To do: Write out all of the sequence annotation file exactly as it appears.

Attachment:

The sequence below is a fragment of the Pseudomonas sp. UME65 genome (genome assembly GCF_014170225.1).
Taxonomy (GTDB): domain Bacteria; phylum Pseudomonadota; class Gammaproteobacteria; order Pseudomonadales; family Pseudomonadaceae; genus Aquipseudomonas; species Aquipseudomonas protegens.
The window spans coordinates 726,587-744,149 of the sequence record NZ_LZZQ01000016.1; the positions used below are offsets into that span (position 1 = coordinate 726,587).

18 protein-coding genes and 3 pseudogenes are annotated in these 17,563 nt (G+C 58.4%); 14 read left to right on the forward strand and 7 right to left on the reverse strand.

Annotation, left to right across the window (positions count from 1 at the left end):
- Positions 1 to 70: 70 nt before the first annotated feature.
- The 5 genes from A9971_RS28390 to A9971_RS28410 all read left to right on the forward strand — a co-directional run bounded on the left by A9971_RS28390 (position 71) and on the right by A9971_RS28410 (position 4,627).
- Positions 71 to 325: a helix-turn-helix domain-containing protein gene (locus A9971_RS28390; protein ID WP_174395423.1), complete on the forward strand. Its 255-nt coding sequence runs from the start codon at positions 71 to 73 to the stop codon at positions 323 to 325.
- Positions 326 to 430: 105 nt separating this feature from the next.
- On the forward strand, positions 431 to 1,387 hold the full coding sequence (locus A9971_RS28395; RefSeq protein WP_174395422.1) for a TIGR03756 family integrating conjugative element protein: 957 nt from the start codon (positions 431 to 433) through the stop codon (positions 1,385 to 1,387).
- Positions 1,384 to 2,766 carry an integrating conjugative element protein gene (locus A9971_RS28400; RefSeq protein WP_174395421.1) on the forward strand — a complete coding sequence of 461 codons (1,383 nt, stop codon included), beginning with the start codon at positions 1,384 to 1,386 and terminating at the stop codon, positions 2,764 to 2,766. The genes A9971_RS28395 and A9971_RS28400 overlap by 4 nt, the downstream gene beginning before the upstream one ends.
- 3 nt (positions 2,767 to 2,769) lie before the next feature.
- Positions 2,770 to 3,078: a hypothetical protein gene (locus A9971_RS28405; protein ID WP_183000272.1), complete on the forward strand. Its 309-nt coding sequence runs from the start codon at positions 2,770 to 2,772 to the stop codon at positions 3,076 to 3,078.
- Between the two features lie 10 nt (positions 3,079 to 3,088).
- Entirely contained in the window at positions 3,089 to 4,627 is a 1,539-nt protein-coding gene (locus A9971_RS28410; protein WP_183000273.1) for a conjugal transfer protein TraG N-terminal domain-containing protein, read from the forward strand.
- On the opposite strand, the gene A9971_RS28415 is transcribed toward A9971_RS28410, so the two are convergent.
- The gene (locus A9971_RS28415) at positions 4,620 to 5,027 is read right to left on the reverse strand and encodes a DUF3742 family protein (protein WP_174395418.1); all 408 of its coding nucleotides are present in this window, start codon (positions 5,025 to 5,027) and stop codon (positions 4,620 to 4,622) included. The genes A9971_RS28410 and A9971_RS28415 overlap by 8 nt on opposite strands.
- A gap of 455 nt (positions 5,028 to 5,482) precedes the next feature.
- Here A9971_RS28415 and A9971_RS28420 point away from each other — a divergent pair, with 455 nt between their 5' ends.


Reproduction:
The sequence below is a fragment of the Pseudomonas sp. UME65 genome (genome assembly GCF_014170225.1).
Taxonomy (GTDB): domain Bacteria; phylum Pseudomonadota; class Gammaproteobacteria; order Pseudomonadales; family Pseudomonadaceae; genus Aquipseudomonas; species Aquipseudomonas protegens.
The window spans coordinates 726,587-744,149 of the sequence record NZ_LZZQ01000016.1; the positions used below are offsets into that span (position 1 = coordinate 726,587).

18 protein-coding genes and 3 pseudogenes are annotated in these 17,563 nt (G+C 58.4%); 14 read left to right on the forward strand and 7 right to left on the reverse strand.

Annotation, left to right across the window (positions count from 1 at the left end):
- Positions 1 to 70: 70 nt before the first annotated feature.
- The 5 genes from A9971_RS28390 to A9971_RS28410 all read left to right on the forward strand — a co-directional run bounded on the left by A9971_RS28390 (position 71) and on the right by A9971_RS28410 (position 4,627).
- Positions 71 to 325: a helix-turn-helix domain-containing protein gene (locus A9971_RS28390; protein ID WP_174395423.1), complete on the forward strand. Its 255-nt coding sequence runs from the start codon at positions 71 to 73 to the stop codon at positions 323 to 325.
- Positions 326 to 430: 105 nt separating this feature from the next.
- On the forward strand, positions 431 to 1,387 hold the full coding sequence (locus A9971_RS28395; RefSeq protein WP_174395422.1) for a TIGR03756 family integrating conjugative element protein: 957 nt from the start codon (positions 431 to 433) through the stop codon (positions 1,385 to 1,387).
- Positions 1,384 to 2,766 carry an integrating conjugative element protein gene (locus A9971_RS28400; RefSeq protein WP_174395421.1) on the forward strand — a complete coding sequence of 461 codons (1,383 nt, stop codon included), beginning with the start codon at positions 1,384 to 1,386 and terminating at the stop codon, positions 2,764 to 2,766. The genes A9971_RS28395 and A9971_RS28400 overlap by 4 nt, the downstream gene beginning before the upstream one ends.
- 3 nt (positions 2,767 to 2,769) lie before the next feature.
- Positions 2,770 to 3,078: a hypothetical protein gene (locus A9971_RS28405; protein ID WP_183000272.1), complete on the forward strand. Its 309-nt coding sequence runs from the start codon at positions 2,770 to 2,772 to the stop codon at positions 3,076 to 3,078.
- Between the two features lie 10 nt (positions 3,079 to 3,088).
- Entirely contained in the window at positions 3,089 to 4,627 is a 1,539-nt protein-coding gene (locus A9971_RS28410; protein WP_183000273.1) for a conjugal transfer protein TraG N-terminal domain-containing protein, read from the forward strand.
- On the opposite strand, the gene A9971_RS28415 is transcribed toward A9971_RS28410, so the two are convergent.
- The gene (locus A9971_RS28415) at positions 4,620 to 5,027 is read right to left on the reverse strand and encodes a DUF3742 family protein (protein WP_174395418.1); all 408 of its coding nucleotides are present in this window, start codon (positions 5,025 to 5,027) and stop codon (positions 4,620 to 4,622) included. The genes A9971_RS28410 and A9971_RS28415 overlap by 8 nt on opposite strands.
- A gap of 455 nt (positions 5,028 to 5,482) precedes the next feature.
- Here A9971_RS28415 and A9971_RS28420 point away from each other — a divergent pair, with 455 nt between their 5' ends.